Self-healing materials will eventually fix anything from cell phone screens to car fenders, enabling surfaces to heal on their own in the presence of different types of light. But none of the earlier prototypes we’ve seen work quite like this new plastic: It bleeds red at the site of injury. Then it heals itself, inspired by the properties of tree trunks and human skin.
Marek W. Urban from the University of Southern Mississippi presented a paper on his new co-polymer at the American Chemical Society’s national meeting in San Diego Monday. When it scratches or tears, a red splotch forms around the “wound,” marking the site.
Development of self-healing substances is one of the biggest current research areas in materials science, and we’ve seen a variety of approaches in these pages. Some would seed plastic or metal materials with capsules that break open when damage occurs, while others would stimulate plastics to re-grow chemical bonds using heat or light. This one works in a variety of situations — in the presence of sunlight, visible light from a light bulb, in pH changes or in different temperatures.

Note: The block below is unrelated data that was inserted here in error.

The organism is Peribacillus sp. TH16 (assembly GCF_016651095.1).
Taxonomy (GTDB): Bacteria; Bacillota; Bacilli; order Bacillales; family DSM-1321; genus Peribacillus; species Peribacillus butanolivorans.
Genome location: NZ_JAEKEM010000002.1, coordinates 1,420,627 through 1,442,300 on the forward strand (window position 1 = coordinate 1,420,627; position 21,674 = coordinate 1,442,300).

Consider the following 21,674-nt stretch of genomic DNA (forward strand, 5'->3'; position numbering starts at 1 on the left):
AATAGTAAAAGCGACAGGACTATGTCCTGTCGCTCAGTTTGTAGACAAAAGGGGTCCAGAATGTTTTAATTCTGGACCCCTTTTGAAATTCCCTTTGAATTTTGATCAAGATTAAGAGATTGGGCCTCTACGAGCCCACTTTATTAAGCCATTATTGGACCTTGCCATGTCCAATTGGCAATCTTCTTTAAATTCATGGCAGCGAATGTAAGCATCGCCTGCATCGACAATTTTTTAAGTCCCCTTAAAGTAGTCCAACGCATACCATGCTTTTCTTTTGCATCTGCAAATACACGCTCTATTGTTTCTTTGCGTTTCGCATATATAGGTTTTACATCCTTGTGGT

Urban’s plastic is made from water-based copolymers, which are more environmentally friendly than other polymers. They contain a type of molecular link that serves as a bridge in the polymer chain. When the plastic is scratched, cut or cracked, these bridges break. Urban’s breakthrough was to design bridges that produce a visible color change — in this case, a red blotch. The copolymer would work as a thin coating on top of other layers of plastic or other material, he said.
Unlike other self-healing materials, this plastic’s healing process can work over and over, he added. It could serve a variety of purposes, from things like nail polish to self-healing car fenders to airplanes. It would improve safety by drawing attention to a structural defect, and it could repair minor defects in the presence of intense light.
“Where degradation occurs or [there is] mechanical damage, the color would start to change,” Urban said.
The Defense Department funded part of his work.
Text and Image via PopSci